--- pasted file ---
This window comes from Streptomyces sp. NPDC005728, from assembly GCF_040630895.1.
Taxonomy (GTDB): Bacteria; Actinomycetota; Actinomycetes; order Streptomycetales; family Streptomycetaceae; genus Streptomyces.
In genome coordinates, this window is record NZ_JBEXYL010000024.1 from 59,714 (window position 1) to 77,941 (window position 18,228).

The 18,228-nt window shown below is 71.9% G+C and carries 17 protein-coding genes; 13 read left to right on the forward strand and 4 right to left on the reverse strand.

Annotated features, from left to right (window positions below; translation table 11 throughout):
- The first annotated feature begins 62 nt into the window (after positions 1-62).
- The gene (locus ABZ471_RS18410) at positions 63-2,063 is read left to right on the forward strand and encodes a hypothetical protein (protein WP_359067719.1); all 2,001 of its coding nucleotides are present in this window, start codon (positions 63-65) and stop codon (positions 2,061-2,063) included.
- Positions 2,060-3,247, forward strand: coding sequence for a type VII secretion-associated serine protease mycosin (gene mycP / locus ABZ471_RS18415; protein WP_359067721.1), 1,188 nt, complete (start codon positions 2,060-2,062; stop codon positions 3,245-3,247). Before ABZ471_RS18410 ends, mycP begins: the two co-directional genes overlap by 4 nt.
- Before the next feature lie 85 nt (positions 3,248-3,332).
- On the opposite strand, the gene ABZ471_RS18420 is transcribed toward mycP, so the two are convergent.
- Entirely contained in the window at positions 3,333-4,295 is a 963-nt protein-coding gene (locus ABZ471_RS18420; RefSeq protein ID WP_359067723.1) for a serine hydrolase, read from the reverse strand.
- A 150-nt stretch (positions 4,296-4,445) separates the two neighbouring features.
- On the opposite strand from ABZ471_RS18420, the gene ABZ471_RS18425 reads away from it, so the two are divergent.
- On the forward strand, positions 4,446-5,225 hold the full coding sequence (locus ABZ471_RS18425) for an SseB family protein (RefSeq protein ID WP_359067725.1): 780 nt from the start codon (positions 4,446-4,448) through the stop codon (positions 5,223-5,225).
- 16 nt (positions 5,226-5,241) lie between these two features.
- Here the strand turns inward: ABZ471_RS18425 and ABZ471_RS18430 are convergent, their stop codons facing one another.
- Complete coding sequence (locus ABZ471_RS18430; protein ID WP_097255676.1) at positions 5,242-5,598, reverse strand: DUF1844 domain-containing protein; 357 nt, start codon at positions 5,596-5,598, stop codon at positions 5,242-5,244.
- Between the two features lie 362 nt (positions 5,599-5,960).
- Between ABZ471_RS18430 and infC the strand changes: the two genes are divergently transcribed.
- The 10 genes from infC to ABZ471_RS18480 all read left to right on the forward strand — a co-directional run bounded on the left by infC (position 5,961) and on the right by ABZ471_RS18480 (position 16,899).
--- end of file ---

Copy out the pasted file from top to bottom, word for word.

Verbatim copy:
This window comes from Streptomyces sp. NPDC005728, from assembly GCF_040630895.1.
Taxonomy (GTDB): Bacteria; Actinomycetota; Actinomycetes; order Streptomycetales; family Streptomycetaceae; genus Streptomyces.
In genome coordinates, this window is record NZ_JBEXYL010000024.1 from 59,714 (window position 1) to 77,941 (window position 18,228).

The 18,228-nt window shown below is 71.9% G+C and carries 17 protein-coding genes; 13 read left to right on the forward strand and 4 right to left on the reverse strand.

Annotated features, from left to right (window positions below; translation table 11 throughout):
- The first annotated feature begins 62 nt into the window (after positions 1-62).
- The gene (locus ABZ471_RS18410) at positions 63-2,063 is read left to right on the forward strand and encodes a hypothetical protein (protein WP_359067719.1); all 2,001 of its coding nucleotides are present in this window, start codon (positions 63-65) and stop codon (positions 2,061-2,063) included.
- Positions 2,060-3,247, forward strand: coding sequence for a type VII secretion-associated serine protease mycosin (gene mycP / locus ABZ471_RS18415; protein WP_359067721.1), 1,188 nt, complete (start codon positions 2,060-2,062; stop codon positions 3,245-3,247). Before ABZ471_RS18410 ends, mycP begins: the two co-directional genes overlap by 4 nt.
- Before the next feature lie 85 nt (positions 3,248-3,332).
- On the opposite strand, the gene ABZ471_RS18420 is transcribed toward mycP, so the two are convergent.
- Entirely contained in the window at positions 3,333-4,295 is a 963-nt protein-coding gene (locus ABZ471_RS18420; RefSeq protein ID WP_359067723.1) for a serine hydrolase, read from the reverse strand.
- A 150-nt stretch (positions 4,296-4,445) separates the two neighbouring features.
- On the opposite strand from ABZ471_RS18420, the gene ABZ471_RS18425 reads away from it, so the two are divergent.
- On the forward strand, positions 4,446-5,225 hold the full coding sequence (locus ABZ471_RS18425) for an SseB family protein (RefSeq protein ID WP_359067725.1): 780 nt from the start codon (positions 4,446-4,448) through the stop codon (positions 5,223-5,225).
- 16 nt (positions 5,226-5,241) lie between these two features.
- Here the strand turns inward: ABZ471_RS18425 and ABZ471_RS18430 are convergent, their stop codons facing one another.
- Complete coding sequence (locus ABZ471_RS18430; protein ID WP_097255676.1) at positions 5,242-5,598, reverse strand: DUF1844 domain-containing protein; 357 nt, start codon at positions 5,596-5,598, stop codon at positions 5,242-5,244.
- Between the two features lie 362 nt (positions 5,599-5,960).
- Between ABZ471_RS18430 and infC the strand changes: the two genes are divergently transcribed.
- The 10 genes from infC to ABZ471_RS18480 all read left to right on the forward strand — a co-directional run bounded on the left by infC (position 5,961) and on the right by ABZ471_RS18480 (position 16,899).